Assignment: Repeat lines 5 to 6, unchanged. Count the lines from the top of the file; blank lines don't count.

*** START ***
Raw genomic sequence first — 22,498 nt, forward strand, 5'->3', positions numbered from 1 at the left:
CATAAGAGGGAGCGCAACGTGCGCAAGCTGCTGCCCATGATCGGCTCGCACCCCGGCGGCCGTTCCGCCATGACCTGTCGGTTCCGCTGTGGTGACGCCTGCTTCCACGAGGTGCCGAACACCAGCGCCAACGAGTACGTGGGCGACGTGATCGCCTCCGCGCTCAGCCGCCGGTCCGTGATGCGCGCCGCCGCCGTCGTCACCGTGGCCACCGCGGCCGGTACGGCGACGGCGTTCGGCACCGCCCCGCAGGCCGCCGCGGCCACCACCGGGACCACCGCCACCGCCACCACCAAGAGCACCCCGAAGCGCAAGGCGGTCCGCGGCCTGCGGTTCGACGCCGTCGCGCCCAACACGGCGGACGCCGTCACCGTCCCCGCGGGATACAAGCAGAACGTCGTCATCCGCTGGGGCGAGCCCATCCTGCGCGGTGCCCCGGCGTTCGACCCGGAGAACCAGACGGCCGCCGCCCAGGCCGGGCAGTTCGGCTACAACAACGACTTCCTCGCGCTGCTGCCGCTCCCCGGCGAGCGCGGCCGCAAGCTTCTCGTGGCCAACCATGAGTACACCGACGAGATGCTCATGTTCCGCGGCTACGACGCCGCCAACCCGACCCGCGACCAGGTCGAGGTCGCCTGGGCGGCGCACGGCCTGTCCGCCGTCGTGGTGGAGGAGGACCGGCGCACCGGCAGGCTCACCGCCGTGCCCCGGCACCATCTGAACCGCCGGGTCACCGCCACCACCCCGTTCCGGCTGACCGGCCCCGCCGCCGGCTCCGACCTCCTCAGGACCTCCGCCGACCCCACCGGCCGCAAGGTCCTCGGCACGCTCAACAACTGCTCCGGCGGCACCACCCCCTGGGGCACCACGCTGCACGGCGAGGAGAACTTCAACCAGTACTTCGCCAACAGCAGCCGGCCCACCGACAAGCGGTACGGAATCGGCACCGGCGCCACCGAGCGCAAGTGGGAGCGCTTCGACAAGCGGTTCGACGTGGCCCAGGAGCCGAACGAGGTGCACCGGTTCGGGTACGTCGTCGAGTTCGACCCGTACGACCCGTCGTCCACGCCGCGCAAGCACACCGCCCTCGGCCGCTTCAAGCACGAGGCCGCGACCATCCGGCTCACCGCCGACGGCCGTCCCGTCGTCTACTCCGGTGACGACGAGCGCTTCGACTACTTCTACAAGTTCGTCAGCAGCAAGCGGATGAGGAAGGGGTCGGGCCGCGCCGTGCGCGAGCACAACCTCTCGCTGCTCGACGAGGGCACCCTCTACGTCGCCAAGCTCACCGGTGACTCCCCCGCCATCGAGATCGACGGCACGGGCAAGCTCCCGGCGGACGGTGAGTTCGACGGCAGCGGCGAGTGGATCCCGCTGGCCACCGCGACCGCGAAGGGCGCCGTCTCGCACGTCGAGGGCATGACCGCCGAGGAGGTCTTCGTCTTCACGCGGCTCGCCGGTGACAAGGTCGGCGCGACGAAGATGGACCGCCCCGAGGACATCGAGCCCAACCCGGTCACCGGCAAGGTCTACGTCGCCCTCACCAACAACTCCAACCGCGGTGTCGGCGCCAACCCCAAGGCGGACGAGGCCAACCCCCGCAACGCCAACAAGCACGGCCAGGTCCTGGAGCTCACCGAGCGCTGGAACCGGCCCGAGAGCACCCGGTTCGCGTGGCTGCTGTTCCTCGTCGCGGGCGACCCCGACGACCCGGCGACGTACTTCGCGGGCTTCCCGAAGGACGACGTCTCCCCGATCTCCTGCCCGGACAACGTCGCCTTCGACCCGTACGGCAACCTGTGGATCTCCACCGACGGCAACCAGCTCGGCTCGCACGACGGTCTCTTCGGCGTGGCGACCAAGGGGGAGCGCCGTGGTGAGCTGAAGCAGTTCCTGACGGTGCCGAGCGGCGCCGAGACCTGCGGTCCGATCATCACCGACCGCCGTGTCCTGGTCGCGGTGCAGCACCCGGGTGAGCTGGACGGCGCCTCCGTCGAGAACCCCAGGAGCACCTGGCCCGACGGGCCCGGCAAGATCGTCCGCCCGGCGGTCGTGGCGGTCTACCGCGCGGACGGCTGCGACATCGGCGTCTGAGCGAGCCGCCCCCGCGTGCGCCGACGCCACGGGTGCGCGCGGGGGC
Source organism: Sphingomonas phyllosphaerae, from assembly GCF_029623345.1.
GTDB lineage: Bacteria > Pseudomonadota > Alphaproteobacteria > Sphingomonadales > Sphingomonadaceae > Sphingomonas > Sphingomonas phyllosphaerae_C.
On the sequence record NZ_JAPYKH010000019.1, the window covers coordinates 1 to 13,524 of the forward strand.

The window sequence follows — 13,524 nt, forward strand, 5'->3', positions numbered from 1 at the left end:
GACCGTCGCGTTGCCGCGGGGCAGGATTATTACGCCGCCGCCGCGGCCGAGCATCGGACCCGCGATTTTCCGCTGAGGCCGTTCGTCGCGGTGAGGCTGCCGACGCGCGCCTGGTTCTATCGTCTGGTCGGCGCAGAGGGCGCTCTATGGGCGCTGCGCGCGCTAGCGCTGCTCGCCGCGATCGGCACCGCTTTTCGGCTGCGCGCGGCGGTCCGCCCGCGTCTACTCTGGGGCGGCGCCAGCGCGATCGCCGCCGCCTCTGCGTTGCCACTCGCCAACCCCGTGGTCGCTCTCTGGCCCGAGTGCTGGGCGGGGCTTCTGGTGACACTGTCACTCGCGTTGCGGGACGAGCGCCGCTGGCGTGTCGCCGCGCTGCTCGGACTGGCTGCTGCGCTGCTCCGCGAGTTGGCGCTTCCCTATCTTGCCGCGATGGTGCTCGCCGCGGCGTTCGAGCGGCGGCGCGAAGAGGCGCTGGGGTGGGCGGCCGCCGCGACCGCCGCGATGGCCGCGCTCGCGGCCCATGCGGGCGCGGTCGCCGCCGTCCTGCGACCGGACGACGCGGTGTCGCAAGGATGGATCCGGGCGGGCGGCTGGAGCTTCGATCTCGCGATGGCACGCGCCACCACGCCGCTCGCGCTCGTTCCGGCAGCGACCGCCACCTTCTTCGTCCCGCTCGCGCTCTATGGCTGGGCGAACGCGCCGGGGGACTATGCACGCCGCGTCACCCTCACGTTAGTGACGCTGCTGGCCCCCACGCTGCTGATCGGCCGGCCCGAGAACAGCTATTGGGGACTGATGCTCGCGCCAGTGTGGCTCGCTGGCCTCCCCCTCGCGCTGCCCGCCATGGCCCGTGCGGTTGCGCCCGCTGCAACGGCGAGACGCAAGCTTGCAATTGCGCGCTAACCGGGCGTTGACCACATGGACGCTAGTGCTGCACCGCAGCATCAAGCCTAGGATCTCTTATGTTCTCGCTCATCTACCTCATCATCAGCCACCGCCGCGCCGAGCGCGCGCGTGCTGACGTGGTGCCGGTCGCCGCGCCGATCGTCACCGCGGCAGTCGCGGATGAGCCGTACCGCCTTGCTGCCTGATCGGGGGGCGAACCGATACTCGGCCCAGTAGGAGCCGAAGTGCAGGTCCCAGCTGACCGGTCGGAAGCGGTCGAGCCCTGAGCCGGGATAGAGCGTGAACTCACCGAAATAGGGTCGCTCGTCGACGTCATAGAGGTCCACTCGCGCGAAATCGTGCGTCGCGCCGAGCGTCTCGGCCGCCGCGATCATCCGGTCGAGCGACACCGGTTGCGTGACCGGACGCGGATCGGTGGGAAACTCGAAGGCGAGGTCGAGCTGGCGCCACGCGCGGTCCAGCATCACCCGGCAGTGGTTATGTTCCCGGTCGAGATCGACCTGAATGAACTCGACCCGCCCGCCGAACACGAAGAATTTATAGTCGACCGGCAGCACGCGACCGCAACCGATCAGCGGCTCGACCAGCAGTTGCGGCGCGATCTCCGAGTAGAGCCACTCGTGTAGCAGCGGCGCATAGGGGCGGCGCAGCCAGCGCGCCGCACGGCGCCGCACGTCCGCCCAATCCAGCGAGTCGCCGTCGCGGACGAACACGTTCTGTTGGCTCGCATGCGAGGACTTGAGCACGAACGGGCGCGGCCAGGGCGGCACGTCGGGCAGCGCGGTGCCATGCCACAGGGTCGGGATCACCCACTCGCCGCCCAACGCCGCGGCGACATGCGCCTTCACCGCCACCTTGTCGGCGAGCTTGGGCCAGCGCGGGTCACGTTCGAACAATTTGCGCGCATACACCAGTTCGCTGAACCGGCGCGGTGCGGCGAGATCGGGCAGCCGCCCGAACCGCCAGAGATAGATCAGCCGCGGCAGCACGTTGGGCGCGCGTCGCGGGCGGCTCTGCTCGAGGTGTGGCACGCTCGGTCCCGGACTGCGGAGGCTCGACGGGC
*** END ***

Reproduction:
On the sequence record NZ_JAPYKH010000019.1, the window covers coordinates 1 to 13,524 of the forward strand.

The window sequence follows — 13,524 nt, forward strand, 5'->3', positions numbered from 1 at the left end: